Friday, November 24, 2017

WCH Maternity call-in result

The Independnt Reconfiguration Panel which considered the call-in on maternity services at West Cumberland Hospital has confirmed the Success Regime/CCG decision which means that a consultant-led service will continue to be provided for at least another year but its continuation beyond that is dependent on recruitment and retention issues being resolved.

As someone who is convinced that consultant-led maternity needs to be maintained at WCH and that the recruitment issues can and will be solved I am pleased that this will continue for now but disappointed that the question mark has been left, partiocularly as 12 months seems to me an unreasonably short period for the trial.

But I believe that this challenge must, can and will be met.

Stephen Childs,  Chief Executive at NHS North Cumbria Clinical Commissioning Group said:

"We are very grateful to the Independent Reconfiguration Panel for the careful consideration they have given this issue. We have always been very clear that we are wholly committed to delivering Option 1 – which includes consultant-led maternity services at the West Cumberland Hospital, if they are safe and sustainable. This review endorses the work we are doing to secure that.

We understand there may be some disappointment in the community with this decision, but we would absolutely urge everyone who cares about their community to work with us to make services at West Cumberland Hospital a sustainable success.

Our commitment to co-produce future services is already bringing together members of the community, NHS and care staff, as well as health and social care leaders. By working together positively we believe we can meet the many challenges ahead, the greatest of which remains the recruitment of medical and nursing professionals.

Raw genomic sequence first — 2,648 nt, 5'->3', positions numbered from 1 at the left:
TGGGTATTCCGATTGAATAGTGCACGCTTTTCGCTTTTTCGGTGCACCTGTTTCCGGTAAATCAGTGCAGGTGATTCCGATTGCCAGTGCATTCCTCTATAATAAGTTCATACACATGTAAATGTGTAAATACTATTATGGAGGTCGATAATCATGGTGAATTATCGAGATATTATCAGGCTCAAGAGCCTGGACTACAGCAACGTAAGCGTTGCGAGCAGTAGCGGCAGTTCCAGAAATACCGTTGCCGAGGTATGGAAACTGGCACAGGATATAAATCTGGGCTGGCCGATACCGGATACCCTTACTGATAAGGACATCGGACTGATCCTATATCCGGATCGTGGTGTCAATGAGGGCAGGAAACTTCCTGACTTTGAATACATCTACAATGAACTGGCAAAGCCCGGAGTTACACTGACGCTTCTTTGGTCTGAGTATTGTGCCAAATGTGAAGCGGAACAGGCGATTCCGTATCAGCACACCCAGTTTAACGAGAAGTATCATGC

We heard very clearly through the consultation that the NHS does not have all the answers, and we are convinced that the only way to secure these services in west Cumbria for the future is by working positively and constructively together.”

Stephen Eames, Chief Executive at North Cumbria University Hospitals NHS Trust added:

"I would like to thank the Independent Reconfiguration Panel for their scrutiny of this very difficult decision. Our prime concern remains with the safety of our services for women and children across west, north & east Cumbria and we are absolutely committed to protecting patient safety and the quality of our services.

The IRP recognises the work we have been doing to-date in order to sustain consultant-led services at West Cumberland Hospital as well as acknowledging the challenges we are facing.

I understand that members of staff and our community may feel disappointed today but I would like to reiterate our commitment to both delivering Option 1 and to the future of West Cumberland Hospital. We are continuing to focus on recruiting more permanent medical and nursing staff to the Trust with a range of initiatives being undertaken. 

We also recently shared exciting plans for the further redevelopment of the hospital and I would like us all to work together to secure a very positive future for health and care services in West Cumbria.”
There will be, and should be, some strong opinions expressed about this at the next meeting of the Cumbria Health Scrutiny Committee in December. I welcome the statements by the local NHS to continue to provide consultant-led maternity services at WCH if they are safe and sustainable and we need to work with them to make sure that those serviecs are safe and sustainable and seen to be so.

Thursday, November 02, 2017

£46 million new look for West Cumberland Hospital

Plans showing how West Cumberland Hospital will look after another £46 million of investment have been unveiled this week.

Earlier this year, the Department of Health announced that north, west and east Cumbria was in line for up to £100m of investment, including completion of the WCH refurbishment & rebuild project, and a new cancer centre at Carlisle.

Cumbria's NHS organisations have since been working on detailed business cases, which will determine exactly how much money is released..

Designs and information about the current plans for the West Cumberland Hospital scheme have now been released and can be seen in today's Whitehaven News and on the Times and Star website here. It is estimated that this scheme will involve £46 million of further new investment in West Cumberland hospital above and beyond the extensive building programme which opened in 2015.